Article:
On February 11, 2019 In Statements and Speeches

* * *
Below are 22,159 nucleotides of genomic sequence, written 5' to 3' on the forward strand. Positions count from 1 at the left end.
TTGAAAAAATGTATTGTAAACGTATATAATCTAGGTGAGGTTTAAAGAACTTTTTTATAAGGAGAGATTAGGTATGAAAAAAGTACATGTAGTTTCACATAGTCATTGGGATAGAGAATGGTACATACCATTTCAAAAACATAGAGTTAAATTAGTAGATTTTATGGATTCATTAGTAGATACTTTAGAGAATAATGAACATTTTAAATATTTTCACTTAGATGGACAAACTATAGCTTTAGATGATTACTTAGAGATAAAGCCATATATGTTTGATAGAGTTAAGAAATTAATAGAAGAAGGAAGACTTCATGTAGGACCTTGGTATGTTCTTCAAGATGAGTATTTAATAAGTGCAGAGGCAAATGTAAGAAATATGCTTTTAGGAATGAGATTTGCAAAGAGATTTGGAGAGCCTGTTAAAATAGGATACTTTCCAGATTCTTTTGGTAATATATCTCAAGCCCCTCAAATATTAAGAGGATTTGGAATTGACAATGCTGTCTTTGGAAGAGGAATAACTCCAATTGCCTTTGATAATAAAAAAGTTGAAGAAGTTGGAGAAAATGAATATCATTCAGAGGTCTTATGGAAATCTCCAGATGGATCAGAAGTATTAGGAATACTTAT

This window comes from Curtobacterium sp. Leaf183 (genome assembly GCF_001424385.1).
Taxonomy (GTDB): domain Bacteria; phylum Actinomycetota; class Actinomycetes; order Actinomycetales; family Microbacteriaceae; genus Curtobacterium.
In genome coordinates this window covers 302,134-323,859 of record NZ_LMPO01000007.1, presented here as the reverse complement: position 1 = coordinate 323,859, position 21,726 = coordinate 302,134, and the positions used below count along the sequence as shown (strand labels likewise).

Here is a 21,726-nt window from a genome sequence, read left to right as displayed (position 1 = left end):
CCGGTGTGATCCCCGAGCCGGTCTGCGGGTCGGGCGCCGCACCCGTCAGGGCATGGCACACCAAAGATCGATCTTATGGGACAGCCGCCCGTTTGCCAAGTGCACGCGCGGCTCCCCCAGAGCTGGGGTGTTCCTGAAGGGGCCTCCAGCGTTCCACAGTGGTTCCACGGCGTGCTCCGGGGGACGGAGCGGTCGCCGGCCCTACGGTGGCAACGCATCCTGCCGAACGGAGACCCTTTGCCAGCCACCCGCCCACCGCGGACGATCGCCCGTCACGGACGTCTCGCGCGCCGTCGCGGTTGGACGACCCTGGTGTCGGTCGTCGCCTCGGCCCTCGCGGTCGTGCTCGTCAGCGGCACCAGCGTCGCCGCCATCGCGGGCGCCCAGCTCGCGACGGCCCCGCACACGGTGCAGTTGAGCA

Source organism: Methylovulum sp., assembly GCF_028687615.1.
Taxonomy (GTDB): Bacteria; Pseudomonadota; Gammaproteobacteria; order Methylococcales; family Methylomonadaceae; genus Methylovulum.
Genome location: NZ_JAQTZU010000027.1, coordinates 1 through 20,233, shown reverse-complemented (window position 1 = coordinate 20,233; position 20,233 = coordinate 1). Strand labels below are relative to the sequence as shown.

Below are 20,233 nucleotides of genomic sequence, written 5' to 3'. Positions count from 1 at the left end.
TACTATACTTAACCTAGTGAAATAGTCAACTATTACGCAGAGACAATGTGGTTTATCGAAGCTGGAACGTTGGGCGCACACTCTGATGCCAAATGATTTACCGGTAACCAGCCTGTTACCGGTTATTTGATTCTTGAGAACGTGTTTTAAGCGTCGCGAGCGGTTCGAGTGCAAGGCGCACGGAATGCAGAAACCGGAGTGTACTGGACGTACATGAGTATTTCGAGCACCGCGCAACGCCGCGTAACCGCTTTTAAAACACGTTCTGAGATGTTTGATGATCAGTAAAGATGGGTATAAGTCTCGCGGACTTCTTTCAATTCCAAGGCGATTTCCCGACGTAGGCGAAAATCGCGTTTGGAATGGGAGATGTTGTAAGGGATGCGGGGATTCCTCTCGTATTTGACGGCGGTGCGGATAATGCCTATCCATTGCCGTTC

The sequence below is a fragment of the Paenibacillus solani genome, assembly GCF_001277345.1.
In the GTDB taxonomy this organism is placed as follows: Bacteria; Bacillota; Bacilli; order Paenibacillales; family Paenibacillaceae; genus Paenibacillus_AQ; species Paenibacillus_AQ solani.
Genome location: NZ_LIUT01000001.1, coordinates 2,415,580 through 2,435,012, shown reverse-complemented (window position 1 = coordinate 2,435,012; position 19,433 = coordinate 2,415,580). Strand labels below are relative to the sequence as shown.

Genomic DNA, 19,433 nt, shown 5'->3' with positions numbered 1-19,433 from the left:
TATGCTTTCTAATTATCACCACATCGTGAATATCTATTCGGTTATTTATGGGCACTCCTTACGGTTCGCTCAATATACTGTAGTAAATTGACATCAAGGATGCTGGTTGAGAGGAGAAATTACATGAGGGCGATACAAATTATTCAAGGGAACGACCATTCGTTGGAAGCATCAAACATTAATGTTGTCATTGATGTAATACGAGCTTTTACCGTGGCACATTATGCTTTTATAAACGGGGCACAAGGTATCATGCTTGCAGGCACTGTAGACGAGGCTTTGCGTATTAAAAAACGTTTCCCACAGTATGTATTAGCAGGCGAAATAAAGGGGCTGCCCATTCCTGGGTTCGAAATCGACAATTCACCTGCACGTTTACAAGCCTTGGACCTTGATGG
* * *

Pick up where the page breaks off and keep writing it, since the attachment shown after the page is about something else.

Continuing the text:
Reverend Philip Anyolo, Distinguished Bishops, University Students Ladies and Gentlemen,   It is a great honour for me to be with you and to participate in the launch of this timely campaign. I thank the Kenya Conference of Catholic Bishops for encouraging us to pray and fast this Lent for a secure and peaceful Kenya and, for us to seek leaders of integrity during this coming August National Elections. The elections this year should not be an occasion for division or for fear. Rather, it is a time for us to reflect on the challenges and opportunities of this Blessed Land, and for us to strive for integrity in our leaders, and in ourselves as citizens.   Ladies and Gentlemen, Kenyans are known to be a God-fearing people. Yes, we belong to different religions and denominations, but we are bound by our common belief that we all sin, we suffer, and that we can repent and be Our history as a Nation is filled with these instances. We have sinned before God and committed wrongs against each other. We have argued dishonestly in pursuit of selfish ends; we have hurt one another on the basis of nothing more than the languages we grew up speaking, and we have allowed ourselves to be divided by leaders who lack integrity. It is unfortunate but true, that violent disruption has characterized too many of our elections, with 2008 standing out as a particularly tragic instance. Yet our low moments have been overcome by immense and uplifting campaigns of unity, common purpose, courageous citizenship and national redemption. We won our independence from tyranny, we have built our country together, we have recovered from our missteps, and now a blessed and abundant future beckons going forward.   Ladies and Gentlemen, Throughout this Lenten campaign, we will again have an opportunity to reflect in what direction we should travel as citizens, as a community of faith, and as a Nation. In the first instance we must work together for a secure and peaceful Kenya. It is security that allows us to go about our lives, to improve our lives and those of our children, and to ward off the dangers that too many of our neighbours have been unable to avoid, thus causing them immense suffering. I urge all of you to embrace peace in your utterances, in your homes and workplaces, and to correct those around you who seek conflict and confrontation. As your President and fellow citizen, I promise to do my part. I will act firmly and judiciously in the cause of peace and security for all Kenyans. As a citizen, I will practice what I preach, holding myself to a high standard of integrity. I pray that God take my hand, and all our millions of hands, to guide us toward a higher destiny in the coming weeks, months and years. I am glad that part of your focus during this campaign is our young people and what we can do to support them achieve their dreams and build their character. I pray that they take their place as protectors of our Nation. They are the majority, and the future belongs to them.   Ladies and Gentlemen, We have a young population, while much of the world ages. Our youth are better informed and better educated than those of my age and older, ever were. I am committed to doing all that is possible to benefit them. During this Lenten campaign, let us ask ourselves what we can do as observant people of God, and as responsible citizens, to increase the opportunities available to our youth. That said, we all know that if Kenya is to effectively leap from the boundless potential of our country, if we are to continue expanding our national cake for the benefit of all Kenyans, if we are to create jobs for our youth to empower and improve their lives, then we need peace. We need stability. We need an environment that is predictable and not subject to the whims and winds of politics. To the organizers of this Conference, l applaud your focus on urging Kenyans to elect leaders with integrity. I read somewhere that integrity is practicing what we preach. To go beyond proclaiming principles to accepting and living by As it is written in Matthew, “by their fruits, ye shall know them.” Leaders whose fruits are sweet to Kenya will not be the ones who use sly code words to divide, to escalate confrontation, and to promote negative ethnicity. I strongly believe that we are the generation that can end these cycles that turn every election into a national security event. Let this Lenten campaign be part of a change in our political orientation; a change that is born not of a moment, but of a movement. I believe that such change is already taking place. I believe that even as our airwaves are filled with the divisive speech of some leaders, what our American friends call “the silent majority” have embraced peace and security. Kenyans know that the true enemy is not those of another ethnicity. Instead, it is bad politics and unethical leadership.   Ladies and Gentlemen, My observation as l tour across this country is that majority of our people are tired of politics that is filled with manipulative blame games and empty promises. Instead, they have embraced the politics of transforming our big challenges into big opportunities through positive government and individual action. My fellow Kenyans, I have a profound faith in our country and you our people. As President, I am proud of the steps that we have taken, and are taking, to enable the IEBC deliver free and fair elections. We have responded positively to all reasonable suggestions about the changes required and will continue to do so. As President, my responsibility is to all Kenyans. Even those running against me in August. The Kenyan people gave me the greatest privilege of my life in electing me to this office.   I believe they will see that we have worked hard and with the ambition to lay a strong foundation on the basis of which we can secure sustained prosperity for all Kenyans. We have also sought to impact the daily lives of our people. I did not lead this effort just for the sake of politics but because it reflects my deepest held beliefs about our shining destiny as a people. In concluding my remarks, l urge each and every one of us to promote peace. Let us aim to demonstrate to the whole world, on August 8th 2017, that we have come of age; that we are a peaceful people and a stable Nation, despite being a Nation of many tribes and different religious faiths. We know for a fact we pray to one God only. Guided by this fact that we pray to one God and to ensure we remain peaceful as we walk this important national journey, l call upon all Kenyans, for one week in the month of March, beginning Monday 6th March, to pray for peace for our beloved Kenya. For Muslims, l urge you at the end of this week on Friday 10th March, to congregate in the mosques and for the Christian faith, to congregate in churches on Saturday 11th and Sunday 12th March, and all faiths on the dates they congregate, to pray for our beloved Nation. The future of our Nation is in our hands. We must ensure the culture of mature and principled leadership prevails in order secure peaceful elections. SO HELP US GOD. Thank you.